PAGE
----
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Honorable Mentions:

 Patrice Bergeron, Anze Kopitar, Henrik Lundqvist, The Sedin Twins (Henrik and Daniel), Connor McDavid, Steven Stamkos, Jonathan Toews, Erik Karlsson, Zdeno Chara, Marc-Andre Fleury.

 Top Picks of the 2010s:

Jonathan Quick

 Jonathan Quick is an exceptional goalie. Not only for his explosive and athletic playstyle but in a league where big and tall is the rule in goal, he THE exception to that rule. Jonathan Quick’s stellar play and high save ability led the Los Angeles Kings to two cups in the early 2010s in 2012 and 2014. To call him a key contributor is an understatement: Quick LED the Kings to those two titles with his outstanding play. In addition to his 2 Stanley cups, Jonathan Quick also collected the Conn Smythe award as playoff MVP in 2012 and won the William Jennings trophy (for the fewest goals allowed) twice in 2014 and 2018.

Carey Price

 Few goalies in league history, let alone the decade, can say that they carry a team the way Carey Price did for the Montreal Canadiens of the 2010s. With his play, he dragged those teams into the playoffs single-handedly year after year. His performance in the 2014-15 season was one of the best single-season performances by a goaltender in league history. During that season, he brought home the Vezina (for best goaltender), Hart, Jennings, Pearson awards and led the league in save percentage to boot! Few goaltenders in history could be considered the cornerstone of a franchise, but that is precisely what Carey Price is. 

Drew Doughty

 Regarded as one of the best defensemen in the league early in the decade, he led the dominant LA Kings squads of the early 2010s to 2 Stanley Cup championships in 2012 and 2014. He also won the Norris Trophy as the best defenseman in the league in 2015. While he didn’t have the flash or the offensive numbers of his contemporaries (such as Erik Karlsson), he was, without question, one of the most gifted defensive defensemen in the league, 

Duncan Keith

 When you think of the Chicago Blackhawks teams of the early 2010s, Duncan Keith might not pop out at you immediately, but without him, the Blackhawks do not win those three championships in 6 years. He is one of three defensemen in NHL history to hold 2 Norris Trophies (the Norris Trophy is awarded to the league’s top defenseman) and a Conn Smythe. The other two players? Bobby Orr and Niklas Lidstrom, elite company for sure. His rock-solid play was the foundation of a veritable dynasty in the 2010s. 

Evgeni Malkin

 Playing alongside a legend like Sidney Crosby and still being seen as a star in your own right might seem impossible for some, but not for Evgeni Malkin. Known as “Geno” by Penguins fans, he is every bit as dynamic as his once-in-a-generation teammate. Malkin has won a boatload of awards during his accomplished career, and the 2010s were no different. The 2011-12 season was incredibly kind to Malkin as he took home the Hart Trophy as league MVP, the Lester B. Pearson Award as the most outstanding player selected by the NHLPA, and the Art Ross award the top point-getter with 109 that season. He would also make the NHL all-star team three times during the decade and took home 2 Stanley Cup championships with the Pittsburgh Penguins, winning them in back-to-back seasons in 2015-2016 and 2016-2017.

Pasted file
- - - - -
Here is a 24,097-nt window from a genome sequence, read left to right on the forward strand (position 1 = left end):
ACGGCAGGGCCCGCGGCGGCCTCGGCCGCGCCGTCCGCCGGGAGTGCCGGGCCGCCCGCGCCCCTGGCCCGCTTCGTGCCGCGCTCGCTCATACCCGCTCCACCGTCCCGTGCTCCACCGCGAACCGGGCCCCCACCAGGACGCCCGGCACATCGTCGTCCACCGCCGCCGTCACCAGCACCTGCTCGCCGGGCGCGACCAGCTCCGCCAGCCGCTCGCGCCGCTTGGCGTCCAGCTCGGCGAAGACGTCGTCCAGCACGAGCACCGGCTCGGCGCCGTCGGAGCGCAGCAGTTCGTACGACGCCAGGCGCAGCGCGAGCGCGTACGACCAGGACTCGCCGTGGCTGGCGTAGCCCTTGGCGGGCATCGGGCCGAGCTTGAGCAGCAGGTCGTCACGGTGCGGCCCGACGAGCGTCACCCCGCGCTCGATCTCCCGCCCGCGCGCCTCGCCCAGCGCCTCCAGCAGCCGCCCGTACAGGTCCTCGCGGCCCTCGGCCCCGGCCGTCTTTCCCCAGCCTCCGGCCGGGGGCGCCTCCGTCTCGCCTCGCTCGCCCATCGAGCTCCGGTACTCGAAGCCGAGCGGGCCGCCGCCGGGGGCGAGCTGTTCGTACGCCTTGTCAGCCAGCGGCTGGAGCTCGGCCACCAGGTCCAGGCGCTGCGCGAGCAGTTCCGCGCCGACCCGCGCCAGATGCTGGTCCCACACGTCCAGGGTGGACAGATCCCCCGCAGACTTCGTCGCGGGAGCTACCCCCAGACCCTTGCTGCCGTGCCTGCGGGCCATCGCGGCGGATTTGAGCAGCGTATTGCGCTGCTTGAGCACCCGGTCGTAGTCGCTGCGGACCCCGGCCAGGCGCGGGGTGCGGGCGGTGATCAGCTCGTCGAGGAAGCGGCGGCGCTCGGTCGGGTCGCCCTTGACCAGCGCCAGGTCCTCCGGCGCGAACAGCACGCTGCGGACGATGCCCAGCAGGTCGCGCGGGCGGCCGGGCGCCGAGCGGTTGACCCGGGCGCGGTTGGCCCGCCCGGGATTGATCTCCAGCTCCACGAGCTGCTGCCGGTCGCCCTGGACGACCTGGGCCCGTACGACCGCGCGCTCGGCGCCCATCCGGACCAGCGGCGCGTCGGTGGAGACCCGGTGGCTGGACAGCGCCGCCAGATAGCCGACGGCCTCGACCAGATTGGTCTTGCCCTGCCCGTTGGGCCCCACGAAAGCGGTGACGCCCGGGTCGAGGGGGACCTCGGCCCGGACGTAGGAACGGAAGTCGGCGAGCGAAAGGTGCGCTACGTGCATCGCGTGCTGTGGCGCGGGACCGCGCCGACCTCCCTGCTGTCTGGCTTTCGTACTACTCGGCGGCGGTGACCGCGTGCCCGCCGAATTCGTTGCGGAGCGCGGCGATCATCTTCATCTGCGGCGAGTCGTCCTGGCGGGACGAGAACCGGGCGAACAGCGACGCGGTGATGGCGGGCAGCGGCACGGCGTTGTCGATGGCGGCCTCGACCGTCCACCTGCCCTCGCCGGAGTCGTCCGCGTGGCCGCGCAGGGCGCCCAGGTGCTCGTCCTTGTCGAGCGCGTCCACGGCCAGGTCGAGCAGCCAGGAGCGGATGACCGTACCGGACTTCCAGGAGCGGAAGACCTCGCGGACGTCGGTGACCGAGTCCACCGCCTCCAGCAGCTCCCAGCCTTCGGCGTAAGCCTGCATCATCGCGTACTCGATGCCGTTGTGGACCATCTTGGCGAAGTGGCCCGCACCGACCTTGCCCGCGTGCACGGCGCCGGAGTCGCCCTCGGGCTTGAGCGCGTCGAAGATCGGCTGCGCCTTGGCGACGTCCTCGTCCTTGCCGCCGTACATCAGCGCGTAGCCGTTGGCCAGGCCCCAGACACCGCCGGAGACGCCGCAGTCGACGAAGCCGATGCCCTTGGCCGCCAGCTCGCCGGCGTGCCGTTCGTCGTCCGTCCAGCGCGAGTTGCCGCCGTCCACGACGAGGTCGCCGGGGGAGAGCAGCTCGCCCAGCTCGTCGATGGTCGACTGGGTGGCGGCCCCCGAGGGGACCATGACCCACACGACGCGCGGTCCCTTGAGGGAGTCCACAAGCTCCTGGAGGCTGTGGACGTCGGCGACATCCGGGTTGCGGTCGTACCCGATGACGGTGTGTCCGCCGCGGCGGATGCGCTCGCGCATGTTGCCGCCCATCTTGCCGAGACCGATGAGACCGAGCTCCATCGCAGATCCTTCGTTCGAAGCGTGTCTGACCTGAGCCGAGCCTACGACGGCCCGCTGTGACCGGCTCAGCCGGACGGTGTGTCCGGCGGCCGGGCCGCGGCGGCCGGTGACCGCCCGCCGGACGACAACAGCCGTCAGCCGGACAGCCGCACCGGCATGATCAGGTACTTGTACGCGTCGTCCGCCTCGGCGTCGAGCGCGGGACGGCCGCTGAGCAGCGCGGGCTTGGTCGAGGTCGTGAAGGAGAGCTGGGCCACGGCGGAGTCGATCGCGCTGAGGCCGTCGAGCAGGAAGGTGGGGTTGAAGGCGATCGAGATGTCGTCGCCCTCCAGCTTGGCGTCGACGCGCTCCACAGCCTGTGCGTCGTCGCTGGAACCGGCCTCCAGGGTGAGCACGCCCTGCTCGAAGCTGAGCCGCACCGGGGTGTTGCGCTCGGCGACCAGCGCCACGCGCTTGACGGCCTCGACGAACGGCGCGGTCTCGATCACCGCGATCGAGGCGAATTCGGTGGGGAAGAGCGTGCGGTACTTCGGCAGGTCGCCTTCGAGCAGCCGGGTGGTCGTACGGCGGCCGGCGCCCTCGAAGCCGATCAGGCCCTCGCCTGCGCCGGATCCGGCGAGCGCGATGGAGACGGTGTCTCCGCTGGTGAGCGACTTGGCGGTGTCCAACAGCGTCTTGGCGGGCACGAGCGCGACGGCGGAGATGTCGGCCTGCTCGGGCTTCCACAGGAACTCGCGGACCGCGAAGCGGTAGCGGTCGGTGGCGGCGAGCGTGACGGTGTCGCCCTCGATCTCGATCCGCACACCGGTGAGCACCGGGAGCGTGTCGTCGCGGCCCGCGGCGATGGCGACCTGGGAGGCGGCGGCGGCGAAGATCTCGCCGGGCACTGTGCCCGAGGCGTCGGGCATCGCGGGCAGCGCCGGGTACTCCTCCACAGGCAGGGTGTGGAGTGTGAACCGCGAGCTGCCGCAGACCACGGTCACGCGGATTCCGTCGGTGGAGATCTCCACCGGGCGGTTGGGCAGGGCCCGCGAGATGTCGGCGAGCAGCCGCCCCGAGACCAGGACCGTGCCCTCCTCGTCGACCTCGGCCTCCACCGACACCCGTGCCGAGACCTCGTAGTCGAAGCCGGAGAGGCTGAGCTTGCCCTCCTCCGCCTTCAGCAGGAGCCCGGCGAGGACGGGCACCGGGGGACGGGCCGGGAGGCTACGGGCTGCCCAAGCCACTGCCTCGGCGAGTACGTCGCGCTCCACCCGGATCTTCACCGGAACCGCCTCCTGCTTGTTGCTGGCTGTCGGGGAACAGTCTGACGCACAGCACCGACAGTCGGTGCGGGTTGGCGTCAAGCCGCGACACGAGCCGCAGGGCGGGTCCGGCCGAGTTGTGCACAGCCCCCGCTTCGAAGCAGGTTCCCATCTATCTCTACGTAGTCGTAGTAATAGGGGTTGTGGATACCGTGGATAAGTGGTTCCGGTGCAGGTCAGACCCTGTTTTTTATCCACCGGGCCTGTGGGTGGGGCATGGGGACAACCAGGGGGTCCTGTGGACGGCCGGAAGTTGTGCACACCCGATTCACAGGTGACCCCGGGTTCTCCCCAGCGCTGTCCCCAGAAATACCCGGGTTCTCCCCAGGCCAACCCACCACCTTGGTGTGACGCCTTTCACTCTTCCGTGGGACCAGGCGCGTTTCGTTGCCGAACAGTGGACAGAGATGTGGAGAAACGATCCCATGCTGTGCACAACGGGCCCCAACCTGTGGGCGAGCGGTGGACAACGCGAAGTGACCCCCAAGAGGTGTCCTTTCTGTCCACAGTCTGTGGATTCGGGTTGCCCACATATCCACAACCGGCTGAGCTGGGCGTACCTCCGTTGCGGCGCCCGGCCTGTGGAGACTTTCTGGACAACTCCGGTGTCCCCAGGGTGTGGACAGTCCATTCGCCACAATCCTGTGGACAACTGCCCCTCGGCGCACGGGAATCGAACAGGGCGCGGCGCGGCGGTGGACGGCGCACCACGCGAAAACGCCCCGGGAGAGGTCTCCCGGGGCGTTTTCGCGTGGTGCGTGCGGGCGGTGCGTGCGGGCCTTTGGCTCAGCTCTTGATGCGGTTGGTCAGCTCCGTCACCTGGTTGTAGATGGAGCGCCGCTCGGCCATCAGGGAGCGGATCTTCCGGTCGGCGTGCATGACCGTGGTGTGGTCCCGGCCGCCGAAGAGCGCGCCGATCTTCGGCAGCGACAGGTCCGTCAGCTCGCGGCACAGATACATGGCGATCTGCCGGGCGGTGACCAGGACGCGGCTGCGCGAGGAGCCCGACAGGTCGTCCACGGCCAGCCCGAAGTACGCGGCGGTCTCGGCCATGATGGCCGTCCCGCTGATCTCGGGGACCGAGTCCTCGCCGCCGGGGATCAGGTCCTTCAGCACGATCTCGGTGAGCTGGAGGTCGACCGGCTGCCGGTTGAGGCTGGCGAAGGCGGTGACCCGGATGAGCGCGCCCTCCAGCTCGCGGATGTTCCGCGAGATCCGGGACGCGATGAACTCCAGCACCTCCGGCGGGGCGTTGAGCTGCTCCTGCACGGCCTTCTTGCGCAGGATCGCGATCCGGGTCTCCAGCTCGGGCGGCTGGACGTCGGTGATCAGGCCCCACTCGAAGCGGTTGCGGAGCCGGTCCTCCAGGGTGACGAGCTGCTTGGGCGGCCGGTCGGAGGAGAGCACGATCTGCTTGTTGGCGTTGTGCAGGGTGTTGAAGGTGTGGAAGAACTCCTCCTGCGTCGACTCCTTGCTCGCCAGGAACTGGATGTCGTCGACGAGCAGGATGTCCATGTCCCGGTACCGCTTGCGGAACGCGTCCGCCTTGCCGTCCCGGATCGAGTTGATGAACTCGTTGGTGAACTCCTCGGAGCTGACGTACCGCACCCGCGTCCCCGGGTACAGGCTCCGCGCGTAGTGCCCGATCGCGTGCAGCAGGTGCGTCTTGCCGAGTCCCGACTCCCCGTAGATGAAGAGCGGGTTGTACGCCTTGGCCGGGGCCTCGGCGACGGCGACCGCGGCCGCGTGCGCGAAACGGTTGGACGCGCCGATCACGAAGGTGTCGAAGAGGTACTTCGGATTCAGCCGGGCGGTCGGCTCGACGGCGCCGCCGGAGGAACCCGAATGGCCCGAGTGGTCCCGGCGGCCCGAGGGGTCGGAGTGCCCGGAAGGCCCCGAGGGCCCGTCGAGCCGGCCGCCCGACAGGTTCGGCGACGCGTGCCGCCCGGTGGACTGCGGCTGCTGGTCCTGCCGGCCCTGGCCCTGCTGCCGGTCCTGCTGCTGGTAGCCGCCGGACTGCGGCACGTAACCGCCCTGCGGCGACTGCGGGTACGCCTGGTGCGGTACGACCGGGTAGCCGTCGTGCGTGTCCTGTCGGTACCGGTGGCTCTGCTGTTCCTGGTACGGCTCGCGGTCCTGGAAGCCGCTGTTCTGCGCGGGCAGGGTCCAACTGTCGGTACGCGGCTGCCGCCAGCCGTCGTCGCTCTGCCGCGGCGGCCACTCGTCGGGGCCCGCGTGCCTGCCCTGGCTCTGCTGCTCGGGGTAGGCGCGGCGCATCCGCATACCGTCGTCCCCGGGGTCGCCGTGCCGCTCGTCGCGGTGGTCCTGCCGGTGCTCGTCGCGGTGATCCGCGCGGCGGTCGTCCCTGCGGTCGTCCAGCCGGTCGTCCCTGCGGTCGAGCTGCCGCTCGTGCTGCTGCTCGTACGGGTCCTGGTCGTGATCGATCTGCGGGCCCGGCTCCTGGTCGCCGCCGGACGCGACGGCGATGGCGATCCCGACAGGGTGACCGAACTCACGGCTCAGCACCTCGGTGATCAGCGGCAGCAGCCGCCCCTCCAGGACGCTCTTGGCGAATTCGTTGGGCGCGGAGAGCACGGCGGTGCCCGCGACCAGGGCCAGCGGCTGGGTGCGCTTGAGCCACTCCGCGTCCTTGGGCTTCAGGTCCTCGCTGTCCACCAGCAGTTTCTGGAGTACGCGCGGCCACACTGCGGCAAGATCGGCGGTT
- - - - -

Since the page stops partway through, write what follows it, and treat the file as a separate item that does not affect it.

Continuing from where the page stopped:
Patrick Kane

 Regarded as the greatest American-born player in history, Patrick Kane helped anchor a dynasty in Chicago in the 2010s. Starting in the very first year of the decade (2010), Patrick Kane scored the cup-clinching goal to secure the Chicago Blackhawks their first Stanley Cup victory in 49 years over the Philadelphia Flyers (before that point, the Blackhawks hadn’t won the cup since 1961, the era before expansion). The team would follow wins in 2013 and 2015, all on stellar goal-scoring from Patrick Kane. He would finish the decade with the most points (792) and win the Conn Smythe award in 2013 and win the Hart, Art Ross, and Ted Lindsay Awards (formerly the Lester B. Pearson Award) 2016. 

Alexander Ovechkin

 Regarding his generation’s most incredible goal score (and perhaps of all-time), Alexander Ovechkin finished the decade with the most goals by any player with 437. In addition to that, he brought home a ton of individual hardware during that period, winning the Maurice “Rocket” Richard Trophy (awarded to the player with the most goals) six times, the Hart Trophy, and the Ted Lindsay award.

 A significant point of criticism that Ovechkin faced throughout his career was despite his accolades; he never won the big one. That all came to an end in 2018, as his Washington Capitals defeated the expansion Vegas Golden Knights to win the Stanley Cup and winning the Conn Smythe award as playoff MVP in the process. As of this writing, he’s within striking distance of catching Wayne Gretzky for the all-time lead in goals, and it remains to be seen if he will indeed catch him. Regardless, Ovechkin will go down as one of the greatest of all time and certainly one of the decade’s greats. 

Sidney Crosby

 The 2010s as a solid decade for “Sid, The Kid”, and the scary part is that it could have been even better if it weren’t for injuries. Regarded as the second most outstanding player of all-time behind Gretzky, he finished the decade leading the Pittsburgh Penguins to back-to-back titles in 2016 and 2017, winning the Conn Smythe award both times as MVP of the playoffs. He also took home two “Rocket Richard” awards, the Mark Messier leadership trophy, the Ted Lindsay Award twice, the Art Ross, and the Hart Memorial trophies once each. He’s arguably the greatest player of his generation and easily at the top of the list for the decade’s best player. He’s arguably the greatest player of his age and easily at the top of the list for the decade’s best player.